On a trip to East Africa last week, a beaming French President Emmanuel Macron was driven through the grounds of the Kenyan president's official residence in a locally assembled Peugeot 3008 car. Two days earlier, he toured churches hewn into the rock in Ethiopia. On a visit last year, he went to a Nigerian nightclub. Macron, 41, is trying to recast the style of France's engagement in Africa, where it was once a colonial power, hoping that building warmer cultural and personal ties will help boost business, trade and investment. He signed contracts worth about 2 billion euros ($2.27 billion) while in Kenya, whereas British Prime Minister Theresa May did not conclude any on a similar trip last August. A consortium led by Vinci secured a 30-year concession worth 1.6 billion euros to operate a highway linking the Kenyan capital and Mau Summit in western Kenya. Renewables firm Voltalia sealed a 70-million-euro contract for a solar power plant and an Airbus-led consortium won a 200 million euro deal for coastal and maritime surveillance. But Macron's four-day tour of Kenya, Ethiopia and former colony Djibouti showed how big a battle France faces in Africa, where China, Turkey and others have moved in quickly and aggressively, and competition is fierce from African countries. In 2017, French exports to Kenya, a former British colony, were about $200 million -- about half Uganda's exports to its neighbor. China exported $3.8 billion, making it Kenya's biggest trading partner. The personal touch is vital when competing with China, French officials say. "We've always used that form of diplomacy to implant ourselves," said a French diplomat in the region. "But it becomes all the more important when facing China, because it differentiates us from their contract-oriented, low-cost, low-interest model of doing business." TOUGH TASK Trade figures across the continent show how tough the task ahead is for France, the world's sixth largest economy. From 2000 to 2017, the portion of all French exports that went to Africa halved from 11 percent to 5.5 percent. The main competition has come from Chinese goods, particularly in French-speaking West Africa. Since coming to office in May 2017, Macron, who spent several months as a diplomatic intern in Nigeria in the early 2000s, has visited 16 African states, with two visits each to Mali and Morocco. He has focused mainly on long-running relationships in French-speaking Africa, particularly the Sahel, where the responsibilities of the 4,500 French troops deployed there include fighting Islamic State. But he also has sought to build ties with Ghana, Nigeria, Kenya and Ethiopia. Last week's trip was a chance for Macron to show that "for too long we treated these East African countries like Banana Republics and they don't like that," said a former French envoy. "They have resources, financial means and growth. "I'm not convinced that what is seen as 'our Africa' (France's former colonies) can offer the business opportunities we have elsewhere on the continent." France is now seeking more targeted investments in specific sectors. The national development agency pours about 5 billion euros a year into Africa yet that barely scratches the surface alongside the cheap loans, big infrastructure investments and financing by China. "It's not easy to develop these economic links," said Francois Gualme of the French Institute of International Relations, who worked for France's development agency. "There's a political presence, but the economic presence remains small." "FRANCE MUST COME BACK" In Ethiopia, Macron said he wanted a new economic relationship, but Beijing has also been forging economic ties with Addis Ababa. China rebuilt, and financed through a multi-billion dollar loan, the rail link between the Ethiopian capital and Djibouti that was constructed by the French in 1917. There are many signs of China's presence, including Chinese laborers building skyscrapers or greetings of "Ni Hao" from children. Some Ethiopians resent the Chinese influence and hark back to when French and European influence was felt more widely. Near the old French railway terminus in Addis Ababa, a group of former rail employees sat chatting in French at the Railway Workers' Club in between games of petanque. "You are from Paris, this is all from Paris," said one who gave his name only as Getachew. "France must come back." That sentiment was expressed elsewhere in Ethiopia, where France has said it will share its expertise to develop tourism and rebuild the landlocked country's navy. "China is bad for us," said Wonde, a 30-year-old taxi driver. "They bring China here -- workers, food, women -- and leave nothing for the Ethiopians." But the small group of business leaders that accompanied Macron on his trip showed few signs of cashing in on this sentiment. The delegation included the chief executive of telecoms group Orange, which wants to position itself in Ethiopia before the state telecoms operator is privatized, but its prospects are no clearer after the trip. Diplomats and members of the delegation said the potential is great in Ethiopia, a country of 100 million people, but complained about slow and excessive bureaucracy. "There's the political will from the prime minister, but the administration doesn't necessarily agree with everything that's being done," said one French executive. "It will take time to clear the bureaucratic hurdles." PROSPECTS IN KENYA In Kenya, an economy with a long record of enterprise and a British-style bureaucracy, the prospects appear brighter. Automaker Peugeot assembles two models in the country and a range of French companies -- from Vinci to water and waste utility Veolia, energy firm Total and electricity group EDF -- are vying for opportunities in the East African country. But French businesses account for just 1.4 percent of the total market share in Kenya, and France ranks only 17th among trading partners in the region's most dynamic economy. "The relationship is not so much unbalanced between our two countries," Macron said alongside Kenyan President Uhuru Kenyatta. "It is worse -- it is weak to poor. Macron said France should develop manufacturing projects based in Kenya. Kenyatta appeared to welcome that but did not respond directly when asked what France could offer that China and other countries could not. There was, at least, success during the trip for a smaller business. Christophe Passelande, chief executive of Malteries Soufflet, said his barley malting company broke ground on a vast new plant on the outskirts of Nairobi he hopes will tap into Kenya's large and growing beer market. "When it comes to malting, the important actors are not Chinese," Passelande told Reuters. "Our industry has real French know-how, and because of that we're here first." But there is no sign that France is about to catch up with China in Ethiopia. Asked whether France was a preferable partner to China, an Ethiopian businessman accustomed to working with the Chinese said: "Why would we want to put all our eggs in one basket?"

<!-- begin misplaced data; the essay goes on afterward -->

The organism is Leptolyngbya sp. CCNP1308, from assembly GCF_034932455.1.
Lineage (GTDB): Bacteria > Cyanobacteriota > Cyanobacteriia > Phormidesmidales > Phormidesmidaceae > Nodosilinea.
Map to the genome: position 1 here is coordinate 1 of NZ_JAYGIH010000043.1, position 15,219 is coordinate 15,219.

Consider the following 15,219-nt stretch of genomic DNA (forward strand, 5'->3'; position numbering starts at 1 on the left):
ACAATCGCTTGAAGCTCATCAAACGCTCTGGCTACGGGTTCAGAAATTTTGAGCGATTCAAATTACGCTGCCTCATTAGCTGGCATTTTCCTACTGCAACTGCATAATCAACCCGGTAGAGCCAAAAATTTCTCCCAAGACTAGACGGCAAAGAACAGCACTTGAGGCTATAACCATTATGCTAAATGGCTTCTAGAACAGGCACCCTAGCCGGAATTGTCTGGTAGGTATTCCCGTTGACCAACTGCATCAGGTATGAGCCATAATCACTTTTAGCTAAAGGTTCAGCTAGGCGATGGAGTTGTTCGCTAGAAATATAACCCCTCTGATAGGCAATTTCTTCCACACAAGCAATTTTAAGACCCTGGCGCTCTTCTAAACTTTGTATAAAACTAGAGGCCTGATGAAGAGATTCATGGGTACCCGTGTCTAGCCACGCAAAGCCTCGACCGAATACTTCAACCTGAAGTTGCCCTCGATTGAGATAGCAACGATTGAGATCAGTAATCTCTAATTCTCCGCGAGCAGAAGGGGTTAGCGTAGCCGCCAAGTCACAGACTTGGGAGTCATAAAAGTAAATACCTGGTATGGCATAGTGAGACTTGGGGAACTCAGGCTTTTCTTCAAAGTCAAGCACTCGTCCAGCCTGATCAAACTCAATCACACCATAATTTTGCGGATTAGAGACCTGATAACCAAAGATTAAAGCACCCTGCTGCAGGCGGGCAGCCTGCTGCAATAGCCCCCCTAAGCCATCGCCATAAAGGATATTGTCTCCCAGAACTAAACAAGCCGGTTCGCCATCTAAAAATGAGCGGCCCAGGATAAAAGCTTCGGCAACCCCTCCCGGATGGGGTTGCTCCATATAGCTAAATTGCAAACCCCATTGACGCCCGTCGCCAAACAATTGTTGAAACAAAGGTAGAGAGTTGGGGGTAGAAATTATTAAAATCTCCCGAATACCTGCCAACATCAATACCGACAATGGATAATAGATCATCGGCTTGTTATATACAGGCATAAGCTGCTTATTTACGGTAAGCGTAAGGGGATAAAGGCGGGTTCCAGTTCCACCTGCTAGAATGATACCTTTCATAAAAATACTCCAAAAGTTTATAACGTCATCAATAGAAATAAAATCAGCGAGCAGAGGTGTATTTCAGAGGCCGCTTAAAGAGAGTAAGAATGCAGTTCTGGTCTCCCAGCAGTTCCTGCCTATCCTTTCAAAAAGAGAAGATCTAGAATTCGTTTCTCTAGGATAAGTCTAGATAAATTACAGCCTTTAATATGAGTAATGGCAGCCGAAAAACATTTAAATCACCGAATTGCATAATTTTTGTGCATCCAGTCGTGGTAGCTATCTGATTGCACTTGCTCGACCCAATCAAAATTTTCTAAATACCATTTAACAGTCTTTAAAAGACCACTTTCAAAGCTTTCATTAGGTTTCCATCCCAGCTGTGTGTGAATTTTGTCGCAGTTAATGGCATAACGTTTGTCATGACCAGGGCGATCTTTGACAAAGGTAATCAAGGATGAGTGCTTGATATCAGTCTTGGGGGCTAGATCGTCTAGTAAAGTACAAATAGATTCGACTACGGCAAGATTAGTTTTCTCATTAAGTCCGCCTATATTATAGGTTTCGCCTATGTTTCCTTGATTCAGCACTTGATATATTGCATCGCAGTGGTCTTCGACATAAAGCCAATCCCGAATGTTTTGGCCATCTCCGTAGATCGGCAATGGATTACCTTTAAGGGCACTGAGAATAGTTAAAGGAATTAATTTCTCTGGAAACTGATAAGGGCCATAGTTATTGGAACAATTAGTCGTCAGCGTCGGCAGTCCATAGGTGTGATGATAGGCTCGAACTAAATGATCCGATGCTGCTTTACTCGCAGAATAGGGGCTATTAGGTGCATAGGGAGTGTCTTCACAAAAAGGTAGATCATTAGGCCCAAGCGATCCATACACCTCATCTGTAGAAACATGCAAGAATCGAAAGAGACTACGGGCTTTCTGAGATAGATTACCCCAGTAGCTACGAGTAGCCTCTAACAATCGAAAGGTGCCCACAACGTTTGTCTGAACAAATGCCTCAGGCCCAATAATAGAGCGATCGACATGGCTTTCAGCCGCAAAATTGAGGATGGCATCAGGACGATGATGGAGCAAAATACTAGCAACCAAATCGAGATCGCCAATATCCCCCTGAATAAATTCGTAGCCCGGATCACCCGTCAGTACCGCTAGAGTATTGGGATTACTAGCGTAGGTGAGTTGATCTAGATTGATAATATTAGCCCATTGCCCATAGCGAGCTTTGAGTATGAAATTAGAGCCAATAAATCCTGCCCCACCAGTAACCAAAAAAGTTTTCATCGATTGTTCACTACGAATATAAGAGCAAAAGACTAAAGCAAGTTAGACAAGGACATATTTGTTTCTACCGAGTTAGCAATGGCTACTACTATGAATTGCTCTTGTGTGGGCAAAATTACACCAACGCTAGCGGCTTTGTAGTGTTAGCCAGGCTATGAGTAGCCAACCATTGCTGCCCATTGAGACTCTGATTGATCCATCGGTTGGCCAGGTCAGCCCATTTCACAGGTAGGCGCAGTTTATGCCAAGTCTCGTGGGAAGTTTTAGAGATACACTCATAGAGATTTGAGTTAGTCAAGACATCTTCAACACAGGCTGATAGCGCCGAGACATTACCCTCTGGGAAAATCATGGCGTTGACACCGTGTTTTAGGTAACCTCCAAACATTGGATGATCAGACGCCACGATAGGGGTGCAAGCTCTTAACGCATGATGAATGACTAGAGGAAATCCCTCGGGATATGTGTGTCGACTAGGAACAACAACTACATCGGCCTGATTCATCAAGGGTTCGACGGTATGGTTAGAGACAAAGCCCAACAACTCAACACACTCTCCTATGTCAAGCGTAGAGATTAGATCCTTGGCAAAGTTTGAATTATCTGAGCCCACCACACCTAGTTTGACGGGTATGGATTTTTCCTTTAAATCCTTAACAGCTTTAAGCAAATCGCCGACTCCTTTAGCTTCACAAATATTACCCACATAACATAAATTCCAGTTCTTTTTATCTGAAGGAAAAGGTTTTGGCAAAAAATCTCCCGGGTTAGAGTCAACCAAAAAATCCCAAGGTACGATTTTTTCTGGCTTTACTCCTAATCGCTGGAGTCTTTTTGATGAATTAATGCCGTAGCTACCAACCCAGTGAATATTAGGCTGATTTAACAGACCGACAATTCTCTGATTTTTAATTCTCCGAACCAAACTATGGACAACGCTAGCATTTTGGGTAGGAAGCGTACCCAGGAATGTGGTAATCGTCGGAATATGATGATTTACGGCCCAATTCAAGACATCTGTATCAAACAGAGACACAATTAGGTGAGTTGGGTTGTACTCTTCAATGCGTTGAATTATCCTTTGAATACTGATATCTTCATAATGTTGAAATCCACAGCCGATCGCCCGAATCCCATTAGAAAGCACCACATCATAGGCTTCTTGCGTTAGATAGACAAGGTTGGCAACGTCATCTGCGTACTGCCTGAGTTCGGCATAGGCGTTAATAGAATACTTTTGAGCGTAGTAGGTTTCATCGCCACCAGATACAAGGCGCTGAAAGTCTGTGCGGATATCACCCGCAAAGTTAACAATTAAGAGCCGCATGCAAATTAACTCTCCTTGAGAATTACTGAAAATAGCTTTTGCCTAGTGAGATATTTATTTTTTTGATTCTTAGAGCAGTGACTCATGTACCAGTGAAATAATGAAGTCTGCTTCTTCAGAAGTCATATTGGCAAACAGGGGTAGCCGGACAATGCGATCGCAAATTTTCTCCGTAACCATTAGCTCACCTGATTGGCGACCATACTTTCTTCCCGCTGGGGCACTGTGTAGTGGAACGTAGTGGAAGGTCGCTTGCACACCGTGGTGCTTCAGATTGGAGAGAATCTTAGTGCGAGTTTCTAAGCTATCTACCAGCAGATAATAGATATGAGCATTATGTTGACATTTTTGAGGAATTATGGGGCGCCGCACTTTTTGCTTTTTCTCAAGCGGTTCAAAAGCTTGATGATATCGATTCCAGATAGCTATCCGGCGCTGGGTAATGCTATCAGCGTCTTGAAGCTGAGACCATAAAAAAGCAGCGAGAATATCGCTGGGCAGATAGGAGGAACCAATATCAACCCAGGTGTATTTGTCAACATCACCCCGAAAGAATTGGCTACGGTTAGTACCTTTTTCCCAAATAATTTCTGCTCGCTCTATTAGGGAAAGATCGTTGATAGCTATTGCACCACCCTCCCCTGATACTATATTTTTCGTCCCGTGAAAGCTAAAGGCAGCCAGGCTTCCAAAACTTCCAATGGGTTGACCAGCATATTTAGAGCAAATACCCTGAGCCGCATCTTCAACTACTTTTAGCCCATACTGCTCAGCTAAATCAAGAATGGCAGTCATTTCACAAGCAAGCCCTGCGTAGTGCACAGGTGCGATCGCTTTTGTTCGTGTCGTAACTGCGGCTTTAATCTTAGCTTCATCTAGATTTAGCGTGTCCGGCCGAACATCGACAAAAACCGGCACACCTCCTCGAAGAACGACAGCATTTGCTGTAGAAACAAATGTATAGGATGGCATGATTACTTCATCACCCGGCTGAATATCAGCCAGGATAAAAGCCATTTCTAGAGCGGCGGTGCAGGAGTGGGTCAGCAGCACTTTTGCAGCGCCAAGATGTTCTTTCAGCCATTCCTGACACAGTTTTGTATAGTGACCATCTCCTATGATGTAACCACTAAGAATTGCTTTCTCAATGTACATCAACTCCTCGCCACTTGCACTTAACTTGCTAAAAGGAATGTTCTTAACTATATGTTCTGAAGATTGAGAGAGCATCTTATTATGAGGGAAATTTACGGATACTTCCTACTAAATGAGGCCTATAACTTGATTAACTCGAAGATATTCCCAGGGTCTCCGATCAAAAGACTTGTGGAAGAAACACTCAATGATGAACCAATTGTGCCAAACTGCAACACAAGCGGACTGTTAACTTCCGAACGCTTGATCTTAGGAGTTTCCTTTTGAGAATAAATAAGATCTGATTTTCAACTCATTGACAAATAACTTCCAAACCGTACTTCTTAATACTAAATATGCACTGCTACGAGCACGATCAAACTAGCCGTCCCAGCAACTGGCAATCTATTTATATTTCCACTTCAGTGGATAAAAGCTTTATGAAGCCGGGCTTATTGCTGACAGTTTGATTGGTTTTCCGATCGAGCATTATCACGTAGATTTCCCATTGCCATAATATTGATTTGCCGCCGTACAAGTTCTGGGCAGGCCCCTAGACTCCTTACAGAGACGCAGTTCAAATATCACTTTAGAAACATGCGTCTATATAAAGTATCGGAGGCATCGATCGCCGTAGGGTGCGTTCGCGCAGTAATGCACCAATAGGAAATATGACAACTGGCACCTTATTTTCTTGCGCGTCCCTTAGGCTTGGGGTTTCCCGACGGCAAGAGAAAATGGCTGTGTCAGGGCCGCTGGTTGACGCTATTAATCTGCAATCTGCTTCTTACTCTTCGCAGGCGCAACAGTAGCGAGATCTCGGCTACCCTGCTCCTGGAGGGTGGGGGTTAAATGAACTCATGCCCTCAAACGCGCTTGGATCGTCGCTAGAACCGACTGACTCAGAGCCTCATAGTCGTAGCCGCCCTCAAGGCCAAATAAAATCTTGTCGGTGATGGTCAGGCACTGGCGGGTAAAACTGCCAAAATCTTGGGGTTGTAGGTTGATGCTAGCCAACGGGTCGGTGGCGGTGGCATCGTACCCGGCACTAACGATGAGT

Apple Inc, in a surprise move on Monday, launched a new 10.5-inch iPad Air and updated its iPad Mini ahead of a March 25 event where it is expected to launch a television and video service. So far in its annual March event, Apple has been making announcements related upgrades for its product lines, but this year the focus is likely to shift to services, especially after it reported its first ever drop in iPhone sales in January. The new iPad models, geared with Apple's latest A12 Bionic chip and support for Apple Pencil and Smart Keyboard, are already available for order at apple.com and in the Apple Store app in the United States and the United Kingdom, along with a few other countries. "That it announced the new lineup in advance of next week's event suggests it wants to focus on the content next week over hardware," DA Davidson analyst Tom Forte said. "Refreshing its lower-end lineup in advance of its streaming video content announcement next week speaks to the potential for Apple in streaming video content, with a strong installed hardware base, iPhones, iPads and Macs." The 10.5-inch iPad Air, starts at $499 for the 64GB WiFi model and $629 for the WiFi plus cellular model. The new iPad mini starts at $399 for the WiFi model and $529 for the WiFi plus cellular model, the iPhone maker said in a statement. With the new launch, the iPad will come in four different screen sizes, ranging from 7.9 inch to 12.9 inch. "More iPad sales won't make a big impact on the company's enormous bottom line, but it can help to show consumers and investors that Apple still has the ability to create popular devices and features," said Clement Thibault, a senior analyst at Investing.com. In the year ended September 2018, Apple made about $19 billion in revenue from iPad sales, a very small portion compared with the nearly $167 billion it generated from the sale of iPhones. Shares of Apple rose 0.63 percent at $187.22 on early Monday trading.
Austrian real estate company Signa Holding and New York-based real estate developer RFR Holding LLC have acquired Manhattan's iconic Chrysler Building, Signa said https:// on Friday. Signa and RFR entered into a joint venture to acquire the asset from Abu Dhabi Investment Council and Tishman Speyer, Signa added. Reuters earlier in March reported that Signa and RFR would buy the art-deco tower, which was the world's tallest building when completed in 1930, for about $150 million.
U.S. Special Counsel Robert Mueller on Friday asked a court to delay sentencing for U.S. President Donald Trump's former deputy campaign chairman Rick Gates, given his continued cooperation into multiple probes. "Gates continues to cooperate with respect to several ongoing investigations, and accordingly the parties do not believe it is appropriate to commence the sentencing process at this time," Mueller's team said in a court filing.